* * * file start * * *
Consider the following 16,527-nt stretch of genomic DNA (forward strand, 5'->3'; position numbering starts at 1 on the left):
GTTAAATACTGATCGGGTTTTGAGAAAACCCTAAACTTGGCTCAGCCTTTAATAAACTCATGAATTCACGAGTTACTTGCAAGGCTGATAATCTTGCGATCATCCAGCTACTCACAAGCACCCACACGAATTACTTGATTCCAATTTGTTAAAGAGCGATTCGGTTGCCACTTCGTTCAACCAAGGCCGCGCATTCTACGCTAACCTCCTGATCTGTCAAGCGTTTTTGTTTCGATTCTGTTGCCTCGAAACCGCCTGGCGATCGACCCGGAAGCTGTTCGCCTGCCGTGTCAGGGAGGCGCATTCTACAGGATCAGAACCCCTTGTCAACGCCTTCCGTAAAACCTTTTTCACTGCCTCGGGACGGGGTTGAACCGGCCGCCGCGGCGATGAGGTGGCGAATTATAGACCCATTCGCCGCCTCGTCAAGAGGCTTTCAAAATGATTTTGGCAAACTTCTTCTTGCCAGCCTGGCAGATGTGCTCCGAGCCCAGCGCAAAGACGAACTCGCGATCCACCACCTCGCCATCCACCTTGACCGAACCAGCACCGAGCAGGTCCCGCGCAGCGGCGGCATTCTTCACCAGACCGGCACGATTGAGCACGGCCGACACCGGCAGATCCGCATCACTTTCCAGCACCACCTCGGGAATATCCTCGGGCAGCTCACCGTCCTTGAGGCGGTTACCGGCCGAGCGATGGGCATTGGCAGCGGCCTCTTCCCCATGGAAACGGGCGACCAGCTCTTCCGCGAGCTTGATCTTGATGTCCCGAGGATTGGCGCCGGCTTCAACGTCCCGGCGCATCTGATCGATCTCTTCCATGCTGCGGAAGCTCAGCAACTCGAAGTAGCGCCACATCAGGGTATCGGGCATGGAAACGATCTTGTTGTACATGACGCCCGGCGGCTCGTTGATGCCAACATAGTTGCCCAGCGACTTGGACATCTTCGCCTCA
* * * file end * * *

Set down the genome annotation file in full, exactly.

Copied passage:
Consider the following 16,527-nt stretch of genomic DNA (forward strand, 5'->3'; position numbering starts at 1 on the left):
GTTAAATACTGATCGGGTTTTGAGAAAACCCTAAACTTGGCTCAGCCTTTAATAAACTCATGAATTCACGAGTTACTTGCAAGGCTGATAATCTTGCGATCATCCAGCTACTCACAAGCACCCACACGAATTACTTGATTCCAATTTGTTAAAGAGCGATTCGGTTGCCACTTCGTTCAACCAAGGCCGCGCATTCTACGCTAACCTCCTGATCTGTCAAGCGTTTTTGTTTCGATTCTGTTGCCTCGAAACCGCCTGGCGATCGACCCGGAAGCTGTTCGCCTGCCGTGTCAGGGAGGCGCATTCTACAGGATCAGAACCCCTTGTCAACGCCTTCCGTAAAACCTTTTTCACTGCCTCGGGACGGGGTTGAACCGGCCGCCGCGGCGATGAGGTGGCGAATTATAGACCCATTCGCCGCCTCGTCAAGAGGCTTTCAAAATGATTTTGGCAAACTTCTTCTTGCCAGCCTGGCAGATGTGCTCCGAGCCCAGCGCAAAGACGAACTCGCGATCCACCACCTCGCCATCCACCTTGACCGAACCAGCACCGAGCAGGTCCCGCGCAGCGGCGGCATTCTTCACCAGACCGGCACGATTGAGCACGGCCGACACCGGCAGATCCGCATCACTTTCCAGCACCACCTCGGGAATATCCTCGGGCAGCTCACCGTCCTTGAGGCGGTTACCGGCCGAGCGATGGGCATTGGCAGCGGCCTCTTCCCCATGGAAACGGGCGACCAGCTCTTCCGCGAGCTTGATCTTGATGTCCCGAGGATTGGCGCCGGCTTCAACGTCCCGGCGCATCTGATCGATCTCTTCCATGCTGCGGAAGCTCAGCAACTCGAAGTAGCGCCACATCAGGGTATCGGGCATGGAAACGATCTTGTTGTACATGACGCCCGGCGGCTCGTTGATGCCAACATAGTTGCCCAGCGACTTGGACATCTTCGCCTCA